A student-operated publication at Santa Rosa Junior College.

The Oak Leaf

A student-operated publication at Santa Rosa Junior College.

The Oak Leaf

A student-operated publication at Santa Rosa Junior College.

The Oak Leaf

Hannibal’s secret weapon: A lecture by Dr. Patrick Hunt

Courtesy hannibalpatrickhunt.com
In his lecture, Dr. Patrick Hunt shares how Carthaginian general Hannibal pioneered biological warfare using Italy’s topography, extreme weather, and emotional intelligence against the Roman army.

Award-winning archaeologist, national lecturer for the Archaeological Institute of America and Stanford University instructor Dr. Patrick Hunt shared his geographic expedition of Carthaginian General Hannibal’s routes Feb. 28 via Zoom. 

Hannibal, named after the ancient god Baal, excelled in battle from a young age. He was one of the most feared and cunning army generals of his time, and instilled terror in the hearts of his Roman enemies. 

A pioneer of the art of duplicity and weaponizing nature in war, Hannibal’s repeated victory was based on the quality and wit of his army. His victorious streak was modeled after his father, a great warrior who rarely lost in battle. 

The National Geographic article “In Search of Hannibal’s Route” features Dr. Hunt exploring the summit Alpine valley, Col du Clapier, that Hannibal used to cross into Italy. Dr. Hunt’s research and philosophy is based on physically experiencing a geographical location, rather than solely relying on text. 

On this expedition, Dr. Hunt declined the offer of elephant transportation and instead enlisted the help of Stanford football players to carry equipment and supplies.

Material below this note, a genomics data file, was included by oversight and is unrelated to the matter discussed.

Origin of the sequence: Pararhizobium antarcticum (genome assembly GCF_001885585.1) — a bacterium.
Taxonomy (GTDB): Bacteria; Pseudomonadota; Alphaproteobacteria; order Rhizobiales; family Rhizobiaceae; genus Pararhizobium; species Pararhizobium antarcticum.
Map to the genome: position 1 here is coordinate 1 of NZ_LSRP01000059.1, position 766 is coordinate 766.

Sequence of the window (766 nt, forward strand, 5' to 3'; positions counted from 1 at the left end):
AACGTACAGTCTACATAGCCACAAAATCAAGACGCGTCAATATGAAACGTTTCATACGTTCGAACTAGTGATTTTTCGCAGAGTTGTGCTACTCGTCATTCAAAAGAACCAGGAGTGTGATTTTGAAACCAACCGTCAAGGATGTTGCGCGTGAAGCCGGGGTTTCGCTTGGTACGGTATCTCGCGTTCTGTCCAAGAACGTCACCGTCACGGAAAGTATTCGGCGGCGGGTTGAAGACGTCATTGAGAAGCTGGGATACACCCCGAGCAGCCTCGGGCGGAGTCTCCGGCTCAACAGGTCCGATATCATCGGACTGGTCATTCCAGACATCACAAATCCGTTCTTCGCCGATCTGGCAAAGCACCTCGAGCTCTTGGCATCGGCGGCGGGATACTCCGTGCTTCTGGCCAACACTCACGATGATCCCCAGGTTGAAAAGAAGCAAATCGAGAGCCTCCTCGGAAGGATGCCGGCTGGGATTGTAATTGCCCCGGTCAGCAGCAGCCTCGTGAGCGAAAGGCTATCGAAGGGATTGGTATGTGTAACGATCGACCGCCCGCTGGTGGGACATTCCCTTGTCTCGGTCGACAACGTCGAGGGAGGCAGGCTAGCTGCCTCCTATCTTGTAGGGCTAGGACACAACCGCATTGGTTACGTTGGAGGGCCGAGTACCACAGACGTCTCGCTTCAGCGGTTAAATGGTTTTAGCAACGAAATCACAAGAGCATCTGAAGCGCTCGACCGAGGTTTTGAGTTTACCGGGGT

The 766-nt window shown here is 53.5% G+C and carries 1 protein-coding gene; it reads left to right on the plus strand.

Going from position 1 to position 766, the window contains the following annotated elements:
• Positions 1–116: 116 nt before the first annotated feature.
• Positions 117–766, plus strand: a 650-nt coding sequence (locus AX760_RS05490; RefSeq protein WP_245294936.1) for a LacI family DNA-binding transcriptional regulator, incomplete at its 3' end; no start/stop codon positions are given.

In his “Hannibal Stanford Alpine Archaeology Expedition Project,” Dr. Hunt and his team excavated ash, bronze artifacts and 58 different rib bones from the Alpine valley. Remains of an elephant were also identified. Dr. Hunt is currently waiting for DNA evaluations of the bones before confirming his discoveries.

Around 216 B.C. Hannibal experienced his first victory using nature as a weapon. Taunting and insulting egotistical Roman commanders, he lured their armies across a freezing river so cold that the army became incapacitated. 

In following conflicts, Hannibal used fog, nighttime, animals and dust storms to his advantage. At one point he polluted Roman drinking water and destroyed agricultural land to damage their army’s resources and morale.

He also used bribery in the form of silver coins in his military strategies. Hannibal is considered the first general to develop military intelligence, which proved vital to ensure his unparalleled success. 

“A thousand men poorly led will fall to 100 men wisely led,” Dr. Hunt said.

Hannibal used African and Asian elephants as transportation through the Alps; the elephants were useful for crossing the rough terrain, and they frightened Hannibal’s enemies and their horses. The resulting chaos allowed Hannibal to secure decisive victory. 

Hannibal’s clever military strategies influenced prominent military leaders like Julius Caesar and Napoleon and countries like Austria and Russia. His tactics are still studied today by military colleges and academies.

For more information on Dr. Hunt’s exploration of Hannibal’s life and journeys, check out his biography “Hannibal” here.

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About the Contributors
Jennifer Do
Jennifer Do, Assistant Editor
Jennifer’s goal at The Oak Leaf in 2021 is to not receive a legal action threat, again. Afterward, she will transfer to study advertising to pursue copywriting and technical writing. Jennifer enjoys science and creativity, and she does not believe they are mutually exclusive. The overwhelming amount of puns in Jennifer's old articles suggests she enjoys humor. "Women's Magazine" is a satirical two-part table of contents, written in a creative writing class, that earned Jennifer a scholarship for humorous writers. When it comes to news writing, Jennifer has not attempted any journalism awards, as she is just happy to be here.
Sophia Ginsberg
Sophia Ginsberg, Reporter
Sophia is an environmental studies major with an interest in communication studies. She is in her second semester at Santa Rosa Junior College, and this is her first semester at The Oak Leaf. She grew up on a small farm and is passionate about sustainable farming as well as her work at the Bird Rescue Center. In her spare time, Sophia likes to hike and interact with her diverse flock of poultry.

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